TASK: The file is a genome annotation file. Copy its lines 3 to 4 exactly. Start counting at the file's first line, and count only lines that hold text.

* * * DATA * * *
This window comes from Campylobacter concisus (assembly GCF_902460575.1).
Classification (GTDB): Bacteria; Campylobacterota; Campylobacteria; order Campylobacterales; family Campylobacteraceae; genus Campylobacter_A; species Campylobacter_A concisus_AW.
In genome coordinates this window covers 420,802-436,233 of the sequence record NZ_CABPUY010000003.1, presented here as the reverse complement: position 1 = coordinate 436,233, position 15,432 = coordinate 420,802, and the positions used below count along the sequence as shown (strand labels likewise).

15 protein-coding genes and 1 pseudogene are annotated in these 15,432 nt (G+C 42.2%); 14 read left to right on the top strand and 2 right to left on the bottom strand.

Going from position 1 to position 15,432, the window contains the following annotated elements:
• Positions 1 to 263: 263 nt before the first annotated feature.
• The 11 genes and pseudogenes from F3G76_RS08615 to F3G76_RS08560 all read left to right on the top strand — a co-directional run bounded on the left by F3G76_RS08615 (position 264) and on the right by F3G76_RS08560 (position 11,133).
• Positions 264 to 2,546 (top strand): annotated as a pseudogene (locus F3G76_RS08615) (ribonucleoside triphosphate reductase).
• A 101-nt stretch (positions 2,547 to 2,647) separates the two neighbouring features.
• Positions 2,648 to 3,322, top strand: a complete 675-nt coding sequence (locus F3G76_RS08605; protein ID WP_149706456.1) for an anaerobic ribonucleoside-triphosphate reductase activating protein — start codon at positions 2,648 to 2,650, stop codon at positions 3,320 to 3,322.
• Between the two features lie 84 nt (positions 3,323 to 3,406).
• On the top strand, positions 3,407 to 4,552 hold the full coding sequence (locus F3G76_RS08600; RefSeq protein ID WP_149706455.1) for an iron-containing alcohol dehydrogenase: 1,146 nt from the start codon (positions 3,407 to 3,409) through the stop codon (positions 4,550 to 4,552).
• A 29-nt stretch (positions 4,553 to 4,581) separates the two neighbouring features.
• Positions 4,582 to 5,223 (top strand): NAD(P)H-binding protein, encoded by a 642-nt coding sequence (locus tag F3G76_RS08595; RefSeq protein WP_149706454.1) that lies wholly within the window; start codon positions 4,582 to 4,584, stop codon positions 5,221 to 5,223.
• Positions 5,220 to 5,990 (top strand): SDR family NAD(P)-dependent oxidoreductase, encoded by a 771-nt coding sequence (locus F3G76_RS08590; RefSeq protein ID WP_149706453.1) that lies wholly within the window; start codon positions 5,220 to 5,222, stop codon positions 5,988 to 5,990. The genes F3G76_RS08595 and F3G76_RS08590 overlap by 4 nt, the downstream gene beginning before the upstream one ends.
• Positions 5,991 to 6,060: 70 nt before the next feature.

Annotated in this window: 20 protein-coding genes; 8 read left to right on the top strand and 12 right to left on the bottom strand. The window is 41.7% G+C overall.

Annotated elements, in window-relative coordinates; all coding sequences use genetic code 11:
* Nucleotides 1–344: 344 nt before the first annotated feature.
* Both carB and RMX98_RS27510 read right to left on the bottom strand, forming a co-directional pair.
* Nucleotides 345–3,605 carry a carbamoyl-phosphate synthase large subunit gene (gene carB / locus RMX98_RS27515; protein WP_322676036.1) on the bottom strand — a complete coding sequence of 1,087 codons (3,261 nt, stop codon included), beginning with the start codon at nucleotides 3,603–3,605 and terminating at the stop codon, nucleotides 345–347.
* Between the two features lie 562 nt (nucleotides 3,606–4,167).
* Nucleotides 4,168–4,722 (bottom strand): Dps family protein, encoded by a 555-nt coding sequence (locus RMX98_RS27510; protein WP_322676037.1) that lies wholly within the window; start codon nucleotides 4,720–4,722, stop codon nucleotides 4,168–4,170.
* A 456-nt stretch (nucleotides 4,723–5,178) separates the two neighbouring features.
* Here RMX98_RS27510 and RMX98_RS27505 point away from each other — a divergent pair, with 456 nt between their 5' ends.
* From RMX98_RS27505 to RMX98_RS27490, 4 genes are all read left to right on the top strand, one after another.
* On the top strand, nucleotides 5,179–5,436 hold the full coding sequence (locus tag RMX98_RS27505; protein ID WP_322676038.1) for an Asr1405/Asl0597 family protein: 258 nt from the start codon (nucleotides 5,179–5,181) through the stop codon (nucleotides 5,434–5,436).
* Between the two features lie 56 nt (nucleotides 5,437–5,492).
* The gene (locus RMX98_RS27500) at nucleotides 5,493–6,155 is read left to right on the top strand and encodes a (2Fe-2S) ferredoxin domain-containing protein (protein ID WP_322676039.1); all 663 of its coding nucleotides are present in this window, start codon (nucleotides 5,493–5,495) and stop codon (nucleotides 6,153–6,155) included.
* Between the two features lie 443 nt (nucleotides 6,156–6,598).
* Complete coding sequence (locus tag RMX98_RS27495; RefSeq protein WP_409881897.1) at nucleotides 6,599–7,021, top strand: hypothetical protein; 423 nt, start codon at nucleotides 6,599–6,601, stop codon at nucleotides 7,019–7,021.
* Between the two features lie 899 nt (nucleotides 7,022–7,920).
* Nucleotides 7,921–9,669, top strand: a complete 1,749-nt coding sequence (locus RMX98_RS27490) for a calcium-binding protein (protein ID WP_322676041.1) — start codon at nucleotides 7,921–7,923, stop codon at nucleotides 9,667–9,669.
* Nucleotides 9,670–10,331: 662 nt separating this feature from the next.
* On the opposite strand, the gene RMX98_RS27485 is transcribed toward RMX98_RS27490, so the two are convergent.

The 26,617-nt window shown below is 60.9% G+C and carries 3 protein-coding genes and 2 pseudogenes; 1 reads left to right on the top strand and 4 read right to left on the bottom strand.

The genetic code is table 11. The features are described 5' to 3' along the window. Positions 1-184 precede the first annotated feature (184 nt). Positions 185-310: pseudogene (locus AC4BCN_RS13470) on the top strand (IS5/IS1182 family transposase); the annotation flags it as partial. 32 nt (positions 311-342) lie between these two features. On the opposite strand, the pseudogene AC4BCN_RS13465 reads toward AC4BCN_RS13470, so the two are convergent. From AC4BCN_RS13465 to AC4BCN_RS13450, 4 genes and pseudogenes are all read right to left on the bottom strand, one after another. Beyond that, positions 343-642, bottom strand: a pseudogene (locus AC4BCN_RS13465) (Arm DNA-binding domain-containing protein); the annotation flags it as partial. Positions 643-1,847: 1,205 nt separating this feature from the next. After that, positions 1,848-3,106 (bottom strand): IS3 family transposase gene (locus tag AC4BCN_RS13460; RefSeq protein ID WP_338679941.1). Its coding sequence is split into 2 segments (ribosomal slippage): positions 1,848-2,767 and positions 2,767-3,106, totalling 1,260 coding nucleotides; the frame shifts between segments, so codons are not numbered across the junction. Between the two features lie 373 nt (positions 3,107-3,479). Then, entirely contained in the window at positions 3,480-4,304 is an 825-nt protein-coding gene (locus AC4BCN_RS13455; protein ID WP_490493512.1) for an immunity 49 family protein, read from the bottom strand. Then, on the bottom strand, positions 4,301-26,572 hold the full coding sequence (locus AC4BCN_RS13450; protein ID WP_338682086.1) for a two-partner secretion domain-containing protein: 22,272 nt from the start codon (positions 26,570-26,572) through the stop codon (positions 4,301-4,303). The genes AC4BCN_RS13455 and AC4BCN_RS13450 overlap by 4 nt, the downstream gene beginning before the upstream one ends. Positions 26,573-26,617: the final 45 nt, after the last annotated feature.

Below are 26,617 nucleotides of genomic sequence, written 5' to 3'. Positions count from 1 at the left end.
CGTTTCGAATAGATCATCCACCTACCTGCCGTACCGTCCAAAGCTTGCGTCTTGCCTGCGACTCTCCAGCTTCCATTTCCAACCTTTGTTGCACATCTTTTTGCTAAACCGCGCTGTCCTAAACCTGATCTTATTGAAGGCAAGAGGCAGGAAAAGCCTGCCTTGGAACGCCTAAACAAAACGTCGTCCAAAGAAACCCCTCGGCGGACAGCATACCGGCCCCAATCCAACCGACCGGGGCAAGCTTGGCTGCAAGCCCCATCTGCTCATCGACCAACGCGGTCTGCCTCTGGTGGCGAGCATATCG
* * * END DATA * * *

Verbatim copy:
In genome coordinates this window covers 420,802-436,233 of the sequence record NZ_CABPUY010000003.1, presented here as the reverse complement: position 1 = coordinate 436,233, position 15,432 = coordinate 420,802, and the positions used below count along the sequence as shown (strand labels likewise).

15 protein-coding genes and 1 pseudogene are annotated in these 15,432 nt (G+C 42.2%); 14 read left to right on the top strand and 2 right to left on the bottom strand.